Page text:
The Council of Europe’s Venice Commission found the law and its Article 7 to be unclear regarding the rights of ethnic minorities and that provisions in the law that allow for the education of some school subjects in EU languages were difficult to justify, as they would discriminate against the Russian language ( Specifically the commission ruled that the Ukrainian law’s Article 7 “is deficient in clearly defending minority language rights, stating that the law “contains important ambiguities and does not appear to provide the needed guidance on the application of the country’s international and constitutional obligations. The exact scope of the guarantees for education in the minority languages, mainly limited to primary education, is not clear.” It emphasized that the the new Ukrainian law “provides no solutions for languages which are not official languages of the EU, in particular the Russian language, as the most widely used non-state language. The less favorable treatment of these languages is difficult to justify and therefore raises issues of discrimination.” The Venice Commission, therefore, recommended that various provisions in Article 7 be replaced and minorities be consulted in the drafting of a new article and that private schools be exempted from the law, among other specific changes (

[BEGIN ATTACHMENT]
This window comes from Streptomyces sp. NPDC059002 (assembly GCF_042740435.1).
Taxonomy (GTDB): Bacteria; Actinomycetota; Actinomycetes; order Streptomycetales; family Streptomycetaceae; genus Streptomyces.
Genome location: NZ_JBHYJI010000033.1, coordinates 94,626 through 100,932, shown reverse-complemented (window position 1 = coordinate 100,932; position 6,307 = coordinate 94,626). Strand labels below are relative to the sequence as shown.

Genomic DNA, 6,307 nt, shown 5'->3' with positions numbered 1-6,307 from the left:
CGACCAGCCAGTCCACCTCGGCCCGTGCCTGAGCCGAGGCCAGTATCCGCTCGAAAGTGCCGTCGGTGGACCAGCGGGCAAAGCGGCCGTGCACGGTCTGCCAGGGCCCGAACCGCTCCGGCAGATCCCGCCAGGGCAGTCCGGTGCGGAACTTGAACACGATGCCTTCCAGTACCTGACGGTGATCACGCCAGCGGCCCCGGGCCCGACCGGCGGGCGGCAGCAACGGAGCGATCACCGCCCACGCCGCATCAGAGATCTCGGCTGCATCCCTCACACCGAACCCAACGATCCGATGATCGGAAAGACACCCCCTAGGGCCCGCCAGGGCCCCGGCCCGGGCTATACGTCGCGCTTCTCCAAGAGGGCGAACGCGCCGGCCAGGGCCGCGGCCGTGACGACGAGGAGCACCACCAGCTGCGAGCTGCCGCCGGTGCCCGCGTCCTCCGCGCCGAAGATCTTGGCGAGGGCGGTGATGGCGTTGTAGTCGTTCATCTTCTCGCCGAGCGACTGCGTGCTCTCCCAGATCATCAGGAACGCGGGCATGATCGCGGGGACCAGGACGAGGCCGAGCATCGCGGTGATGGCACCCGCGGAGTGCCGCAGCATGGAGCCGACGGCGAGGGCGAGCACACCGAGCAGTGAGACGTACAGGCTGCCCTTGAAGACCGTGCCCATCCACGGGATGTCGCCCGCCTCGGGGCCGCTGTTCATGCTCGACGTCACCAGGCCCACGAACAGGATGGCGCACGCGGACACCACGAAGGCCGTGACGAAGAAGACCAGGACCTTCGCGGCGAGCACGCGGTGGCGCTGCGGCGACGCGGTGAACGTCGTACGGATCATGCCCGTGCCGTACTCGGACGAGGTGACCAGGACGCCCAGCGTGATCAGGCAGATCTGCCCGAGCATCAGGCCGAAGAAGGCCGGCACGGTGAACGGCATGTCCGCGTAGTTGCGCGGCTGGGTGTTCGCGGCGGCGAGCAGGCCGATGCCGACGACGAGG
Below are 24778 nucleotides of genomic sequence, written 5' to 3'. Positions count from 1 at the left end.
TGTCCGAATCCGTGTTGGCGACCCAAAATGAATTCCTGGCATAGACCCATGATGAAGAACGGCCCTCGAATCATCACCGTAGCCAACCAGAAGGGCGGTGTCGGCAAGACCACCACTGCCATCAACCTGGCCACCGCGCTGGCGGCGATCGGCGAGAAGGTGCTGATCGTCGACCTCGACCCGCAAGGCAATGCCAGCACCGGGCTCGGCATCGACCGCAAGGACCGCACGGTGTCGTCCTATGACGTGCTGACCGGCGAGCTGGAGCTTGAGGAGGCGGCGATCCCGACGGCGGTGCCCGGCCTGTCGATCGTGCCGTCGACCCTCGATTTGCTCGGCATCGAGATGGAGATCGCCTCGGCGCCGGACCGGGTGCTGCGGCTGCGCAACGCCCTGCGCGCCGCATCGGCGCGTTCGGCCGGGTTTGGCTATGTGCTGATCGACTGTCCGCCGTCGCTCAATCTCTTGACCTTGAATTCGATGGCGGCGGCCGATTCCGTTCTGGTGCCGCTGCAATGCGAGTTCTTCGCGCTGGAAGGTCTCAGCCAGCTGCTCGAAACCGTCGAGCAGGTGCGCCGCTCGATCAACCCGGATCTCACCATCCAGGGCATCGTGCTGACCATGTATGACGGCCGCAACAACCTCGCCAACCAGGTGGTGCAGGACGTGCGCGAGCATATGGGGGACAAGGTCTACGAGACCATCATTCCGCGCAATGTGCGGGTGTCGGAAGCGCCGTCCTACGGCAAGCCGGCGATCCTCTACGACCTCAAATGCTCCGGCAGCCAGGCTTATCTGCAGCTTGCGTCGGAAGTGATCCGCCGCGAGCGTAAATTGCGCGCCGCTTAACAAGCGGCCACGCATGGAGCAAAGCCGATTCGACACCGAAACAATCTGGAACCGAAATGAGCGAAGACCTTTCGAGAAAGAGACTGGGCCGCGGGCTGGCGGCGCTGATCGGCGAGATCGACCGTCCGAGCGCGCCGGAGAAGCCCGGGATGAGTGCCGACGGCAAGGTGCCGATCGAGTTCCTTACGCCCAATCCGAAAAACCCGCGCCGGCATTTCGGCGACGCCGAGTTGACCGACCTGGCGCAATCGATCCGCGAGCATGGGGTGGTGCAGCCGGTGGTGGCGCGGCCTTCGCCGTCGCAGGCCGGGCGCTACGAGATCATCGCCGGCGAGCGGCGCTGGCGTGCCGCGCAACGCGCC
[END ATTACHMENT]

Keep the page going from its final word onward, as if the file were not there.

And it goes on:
The Ukrainian legislative process seems to have been flawed. The Venice Commission ruling seemed ti imply that the Ukrainian government deceived minority communities, noting that the law’s Article 7 “is quite different from the draft on which minorities were consulted.” Proposed amendments to the law from individuals and societal groups were ignored. This was fatal to the pluralism of the process, since Ukraine lacks an even quasi-federative system. Thus, Ukraine’s regions under the new law, unlike Russia’s under its amended law, have no jurisdictional authority constitutionally to ‘guarantee of additional education for children in municipal general educational organizations by means of offering subventions to local budgets, for expenses including salaries, the purchase of textbooks and study materials.’